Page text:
Talabira blocks have 10 MT of yearly extractable reserves

The two coal blocks have extractable reserves of 10 million tonnes per annum but are yet to be mined.

Written by Express News Service | New Delhi | Published:October 18, 2013 3:58 am

The Talabira coal blocks in Ib valley of Orissa,which the CBI claims was illegally allocated to Hindalco,have a proven rich vein of coal reserves. Talabira I was already with Hindalco,when Indal made a pitch for Talabira II and III.

The two coal blocks have extractable reserves of 10 million tonnes per annum but are yet to be mined. The mines span the five villages of Malda,Patrapali,Talabira,Rampur,Khinda,Khaita and in the Ib valley in Jharsuguda and Sambalpur districts of Orissa. The valley derives this name from the Ib river a tributory of Mahanadi. It is part of India’s third largest coal field and is 52 km from the nearest rail link at Brajarajnagar.

The mines have not gone into production,as out of the 17 milestones to be cleared,including land acquisition around the mines 12,are unfulfilled. A government press release of 2005 notes that Nalco also wanted to get Talabira II but its application was rejected. With Coal India subsidiary Mahanadi Coalfields and Tamil Nadu based Neyveli Lignite Corporation,Hindalco formed a three way joint venture with an equity share of 15 per cent in November 2005.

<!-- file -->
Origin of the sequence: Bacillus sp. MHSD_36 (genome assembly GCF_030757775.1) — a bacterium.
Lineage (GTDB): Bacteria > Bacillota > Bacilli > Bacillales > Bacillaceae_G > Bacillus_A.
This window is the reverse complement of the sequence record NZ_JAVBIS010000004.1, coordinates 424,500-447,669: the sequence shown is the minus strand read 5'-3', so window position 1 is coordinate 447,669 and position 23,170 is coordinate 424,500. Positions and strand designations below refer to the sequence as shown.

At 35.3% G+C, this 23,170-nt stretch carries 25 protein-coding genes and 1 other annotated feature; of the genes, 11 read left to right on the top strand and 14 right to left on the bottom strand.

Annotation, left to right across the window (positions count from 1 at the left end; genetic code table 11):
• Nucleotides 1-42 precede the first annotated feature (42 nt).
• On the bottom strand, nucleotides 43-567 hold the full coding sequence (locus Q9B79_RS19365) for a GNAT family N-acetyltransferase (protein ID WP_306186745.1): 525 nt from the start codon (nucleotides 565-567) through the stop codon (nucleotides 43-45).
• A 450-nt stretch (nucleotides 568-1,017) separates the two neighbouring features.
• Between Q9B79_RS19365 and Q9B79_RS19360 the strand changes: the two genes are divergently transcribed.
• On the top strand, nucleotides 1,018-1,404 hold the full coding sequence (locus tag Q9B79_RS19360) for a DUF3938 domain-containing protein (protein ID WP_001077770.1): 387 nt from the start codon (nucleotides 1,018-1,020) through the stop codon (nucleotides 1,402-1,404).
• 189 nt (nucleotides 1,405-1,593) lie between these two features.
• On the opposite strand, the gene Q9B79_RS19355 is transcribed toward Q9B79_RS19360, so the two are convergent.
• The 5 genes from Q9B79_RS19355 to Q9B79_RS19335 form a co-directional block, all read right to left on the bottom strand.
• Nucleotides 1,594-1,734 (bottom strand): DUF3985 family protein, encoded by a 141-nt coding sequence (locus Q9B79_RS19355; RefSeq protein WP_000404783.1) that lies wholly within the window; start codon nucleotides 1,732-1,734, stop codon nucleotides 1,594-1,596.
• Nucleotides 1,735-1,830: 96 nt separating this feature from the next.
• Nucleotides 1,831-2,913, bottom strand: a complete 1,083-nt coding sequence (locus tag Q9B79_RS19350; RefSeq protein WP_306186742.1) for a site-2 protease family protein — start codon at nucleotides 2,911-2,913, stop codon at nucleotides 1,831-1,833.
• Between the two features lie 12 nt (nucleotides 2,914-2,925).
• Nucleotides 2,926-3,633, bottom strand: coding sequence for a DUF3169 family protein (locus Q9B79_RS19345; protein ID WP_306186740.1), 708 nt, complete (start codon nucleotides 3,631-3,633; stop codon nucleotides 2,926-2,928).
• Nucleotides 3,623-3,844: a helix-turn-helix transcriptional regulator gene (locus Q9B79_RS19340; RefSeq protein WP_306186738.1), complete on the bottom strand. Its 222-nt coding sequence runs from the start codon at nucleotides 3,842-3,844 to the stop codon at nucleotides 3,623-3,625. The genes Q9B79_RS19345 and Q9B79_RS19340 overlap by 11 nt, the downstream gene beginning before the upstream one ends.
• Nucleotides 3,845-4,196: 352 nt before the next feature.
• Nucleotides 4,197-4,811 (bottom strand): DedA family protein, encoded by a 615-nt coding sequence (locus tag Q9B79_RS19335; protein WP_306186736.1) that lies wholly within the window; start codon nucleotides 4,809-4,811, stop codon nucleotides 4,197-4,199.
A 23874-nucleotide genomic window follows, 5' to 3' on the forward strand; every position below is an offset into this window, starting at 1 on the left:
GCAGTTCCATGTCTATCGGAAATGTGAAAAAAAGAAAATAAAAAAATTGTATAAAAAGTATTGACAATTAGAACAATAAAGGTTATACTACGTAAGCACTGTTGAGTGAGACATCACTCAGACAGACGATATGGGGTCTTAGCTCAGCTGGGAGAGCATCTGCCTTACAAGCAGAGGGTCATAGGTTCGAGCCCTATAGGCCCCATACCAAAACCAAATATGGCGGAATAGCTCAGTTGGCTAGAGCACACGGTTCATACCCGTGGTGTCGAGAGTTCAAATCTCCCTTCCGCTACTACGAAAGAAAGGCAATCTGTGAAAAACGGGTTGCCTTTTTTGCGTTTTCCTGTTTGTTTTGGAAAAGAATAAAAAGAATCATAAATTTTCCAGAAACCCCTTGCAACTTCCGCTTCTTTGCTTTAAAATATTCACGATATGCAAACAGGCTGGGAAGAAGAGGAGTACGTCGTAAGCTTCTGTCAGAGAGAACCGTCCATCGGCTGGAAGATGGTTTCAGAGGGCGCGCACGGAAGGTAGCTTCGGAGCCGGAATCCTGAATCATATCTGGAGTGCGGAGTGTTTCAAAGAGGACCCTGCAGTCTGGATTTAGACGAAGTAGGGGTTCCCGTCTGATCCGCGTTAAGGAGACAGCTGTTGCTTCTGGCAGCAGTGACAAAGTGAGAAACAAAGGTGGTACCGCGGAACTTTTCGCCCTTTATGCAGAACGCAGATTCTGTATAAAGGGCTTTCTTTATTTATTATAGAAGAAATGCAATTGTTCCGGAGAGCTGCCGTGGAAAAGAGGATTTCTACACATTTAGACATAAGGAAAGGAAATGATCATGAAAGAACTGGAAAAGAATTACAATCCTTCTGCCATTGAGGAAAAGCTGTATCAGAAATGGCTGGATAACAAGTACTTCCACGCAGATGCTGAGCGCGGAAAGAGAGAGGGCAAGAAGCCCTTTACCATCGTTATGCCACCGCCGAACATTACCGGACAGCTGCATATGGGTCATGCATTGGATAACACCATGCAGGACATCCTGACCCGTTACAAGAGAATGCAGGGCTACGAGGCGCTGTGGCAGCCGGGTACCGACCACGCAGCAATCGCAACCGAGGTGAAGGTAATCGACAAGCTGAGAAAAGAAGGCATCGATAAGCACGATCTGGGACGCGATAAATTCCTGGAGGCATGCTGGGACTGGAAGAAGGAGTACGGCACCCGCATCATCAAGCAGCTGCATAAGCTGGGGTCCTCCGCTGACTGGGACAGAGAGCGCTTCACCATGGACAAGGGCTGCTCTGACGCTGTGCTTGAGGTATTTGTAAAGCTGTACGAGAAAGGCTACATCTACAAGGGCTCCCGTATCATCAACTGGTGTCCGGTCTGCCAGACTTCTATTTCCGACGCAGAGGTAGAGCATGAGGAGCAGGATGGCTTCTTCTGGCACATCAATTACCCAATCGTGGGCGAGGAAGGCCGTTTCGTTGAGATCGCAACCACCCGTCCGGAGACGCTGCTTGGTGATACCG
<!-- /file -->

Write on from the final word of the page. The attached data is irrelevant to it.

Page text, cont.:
Coal ministry records show the three companies were rapped in September 2010 for falling behind on achieving the targets.

A show cause notice served on the three issued in September 2010 said,“No serious efforts was made even after repeated assurances tendered by them. Critical milestones like furnishing of bank guarantees,environment management plan and land acquisition were pending. The companies have repeatedly failed to keep its promises made on earlier occasions.”

Hindalco is one of the largest aluminum producer in the world with a turnover of over $14 billion. The Indal application for the mine was made as the Indian subsidiary of Alcan,the Canadian aluminium major. Indal was acquired by Hindalco in 2000,after which Hindalco pursued the matter further. The actual allocation of the mine was done in November 2005 — nine years after the first application was made.

Significantly,Hindalco has another mine Mahan in Madhya Pradesh which too was embroiled in environmental issues. The government in September 2011 included it in the list of key large projects that were facing policy issues and asked ministry of environment and forests to clear those.

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